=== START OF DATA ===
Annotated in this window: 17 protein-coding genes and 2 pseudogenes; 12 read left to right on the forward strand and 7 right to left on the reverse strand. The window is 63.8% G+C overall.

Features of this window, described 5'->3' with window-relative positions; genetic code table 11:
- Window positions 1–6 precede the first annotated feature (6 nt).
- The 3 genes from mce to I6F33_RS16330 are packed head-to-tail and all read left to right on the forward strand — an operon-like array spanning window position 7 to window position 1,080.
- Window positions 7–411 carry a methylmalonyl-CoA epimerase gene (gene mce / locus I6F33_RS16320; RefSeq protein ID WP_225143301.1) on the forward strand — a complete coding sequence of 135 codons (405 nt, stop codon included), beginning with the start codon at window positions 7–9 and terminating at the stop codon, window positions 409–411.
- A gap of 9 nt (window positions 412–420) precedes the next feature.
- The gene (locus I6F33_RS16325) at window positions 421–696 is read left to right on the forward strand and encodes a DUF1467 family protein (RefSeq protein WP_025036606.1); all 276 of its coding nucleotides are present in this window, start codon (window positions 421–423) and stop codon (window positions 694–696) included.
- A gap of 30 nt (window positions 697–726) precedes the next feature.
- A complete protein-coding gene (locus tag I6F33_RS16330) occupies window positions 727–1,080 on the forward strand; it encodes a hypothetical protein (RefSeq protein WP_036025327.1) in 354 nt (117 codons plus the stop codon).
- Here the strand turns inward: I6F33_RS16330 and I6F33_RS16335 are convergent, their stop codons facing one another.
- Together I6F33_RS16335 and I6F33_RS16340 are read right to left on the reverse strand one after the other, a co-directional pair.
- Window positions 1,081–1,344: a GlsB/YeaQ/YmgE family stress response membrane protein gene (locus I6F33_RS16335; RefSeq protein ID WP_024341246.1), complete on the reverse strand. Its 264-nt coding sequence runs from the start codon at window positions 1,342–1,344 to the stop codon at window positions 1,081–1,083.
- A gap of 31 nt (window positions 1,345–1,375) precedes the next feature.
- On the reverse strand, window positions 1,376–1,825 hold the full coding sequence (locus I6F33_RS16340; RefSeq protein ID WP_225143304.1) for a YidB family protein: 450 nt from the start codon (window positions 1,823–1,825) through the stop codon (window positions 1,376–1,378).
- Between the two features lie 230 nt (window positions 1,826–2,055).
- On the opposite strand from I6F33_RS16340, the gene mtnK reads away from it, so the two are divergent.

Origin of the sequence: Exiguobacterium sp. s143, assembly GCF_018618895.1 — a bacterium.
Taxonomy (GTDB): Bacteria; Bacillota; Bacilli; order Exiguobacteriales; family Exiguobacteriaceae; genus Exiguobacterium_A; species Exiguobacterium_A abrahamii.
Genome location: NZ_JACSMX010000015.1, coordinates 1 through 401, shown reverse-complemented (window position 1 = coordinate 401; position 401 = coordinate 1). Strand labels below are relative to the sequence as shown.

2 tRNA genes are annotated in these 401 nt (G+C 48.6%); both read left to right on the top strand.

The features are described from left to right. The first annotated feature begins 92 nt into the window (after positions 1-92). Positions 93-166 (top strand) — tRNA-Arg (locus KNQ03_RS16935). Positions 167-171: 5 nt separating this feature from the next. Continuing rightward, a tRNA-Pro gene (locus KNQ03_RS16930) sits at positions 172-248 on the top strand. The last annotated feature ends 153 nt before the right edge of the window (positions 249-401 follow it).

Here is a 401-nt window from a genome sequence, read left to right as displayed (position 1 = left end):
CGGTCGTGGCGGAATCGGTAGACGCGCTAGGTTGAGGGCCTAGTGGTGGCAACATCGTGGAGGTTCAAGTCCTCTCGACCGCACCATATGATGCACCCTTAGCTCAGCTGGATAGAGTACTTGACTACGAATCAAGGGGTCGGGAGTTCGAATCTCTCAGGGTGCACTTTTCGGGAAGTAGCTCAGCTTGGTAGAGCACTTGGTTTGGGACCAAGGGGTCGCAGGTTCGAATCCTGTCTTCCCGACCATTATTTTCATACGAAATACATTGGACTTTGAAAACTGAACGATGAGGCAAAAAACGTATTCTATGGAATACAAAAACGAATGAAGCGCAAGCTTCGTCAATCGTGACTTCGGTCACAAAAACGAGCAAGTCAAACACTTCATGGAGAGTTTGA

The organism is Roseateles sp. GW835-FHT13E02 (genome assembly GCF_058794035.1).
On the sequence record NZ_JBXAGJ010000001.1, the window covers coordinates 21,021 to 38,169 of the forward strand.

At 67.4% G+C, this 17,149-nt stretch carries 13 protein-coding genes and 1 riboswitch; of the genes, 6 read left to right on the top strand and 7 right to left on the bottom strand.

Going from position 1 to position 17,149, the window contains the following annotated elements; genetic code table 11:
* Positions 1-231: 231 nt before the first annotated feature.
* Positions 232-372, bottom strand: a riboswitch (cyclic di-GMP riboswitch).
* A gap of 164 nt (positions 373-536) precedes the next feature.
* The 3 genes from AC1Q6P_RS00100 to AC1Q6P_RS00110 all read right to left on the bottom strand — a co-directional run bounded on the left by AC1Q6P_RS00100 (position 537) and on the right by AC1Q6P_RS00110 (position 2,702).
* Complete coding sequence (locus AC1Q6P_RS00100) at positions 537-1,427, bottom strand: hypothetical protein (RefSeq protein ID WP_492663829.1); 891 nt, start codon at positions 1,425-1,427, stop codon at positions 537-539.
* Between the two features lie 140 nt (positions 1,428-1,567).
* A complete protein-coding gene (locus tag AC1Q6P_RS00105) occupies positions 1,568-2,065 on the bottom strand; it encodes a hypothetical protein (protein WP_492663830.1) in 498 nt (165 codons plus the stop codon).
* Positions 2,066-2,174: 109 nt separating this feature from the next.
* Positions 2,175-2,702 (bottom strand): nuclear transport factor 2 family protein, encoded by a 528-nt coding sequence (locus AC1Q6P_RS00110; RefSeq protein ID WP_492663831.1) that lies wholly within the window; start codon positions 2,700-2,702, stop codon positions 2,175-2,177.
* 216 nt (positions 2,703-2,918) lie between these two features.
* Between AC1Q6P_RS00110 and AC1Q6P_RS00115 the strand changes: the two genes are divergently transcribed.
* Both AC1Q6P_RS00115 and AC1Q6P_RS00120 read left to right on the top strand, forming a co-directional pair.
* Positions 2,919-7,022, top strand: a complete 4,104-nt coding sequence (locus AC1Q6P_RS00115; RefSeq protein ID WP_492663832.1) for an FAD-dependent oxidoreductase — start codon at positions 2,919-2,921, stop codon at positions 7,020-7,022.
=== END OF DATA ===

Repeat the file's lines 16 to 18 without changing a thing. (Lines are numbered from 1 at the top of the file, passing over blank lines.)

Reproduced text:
- On the opposite strand from I6F33_RS16340, the gene mtnK reads away from it, so the two are divergent.

Origin of the sequence: Exiguobacterium sp. s143, assembly GCF_018618895.1 — a bacterium.
Taxonomy (GTDB): Bacteria; Bacillota; Bacilli; order Exiguobacteriales; family Exiguobacteriaceae; genus Exiguobacterium_A; species Exiguobacterium_A abrahamii.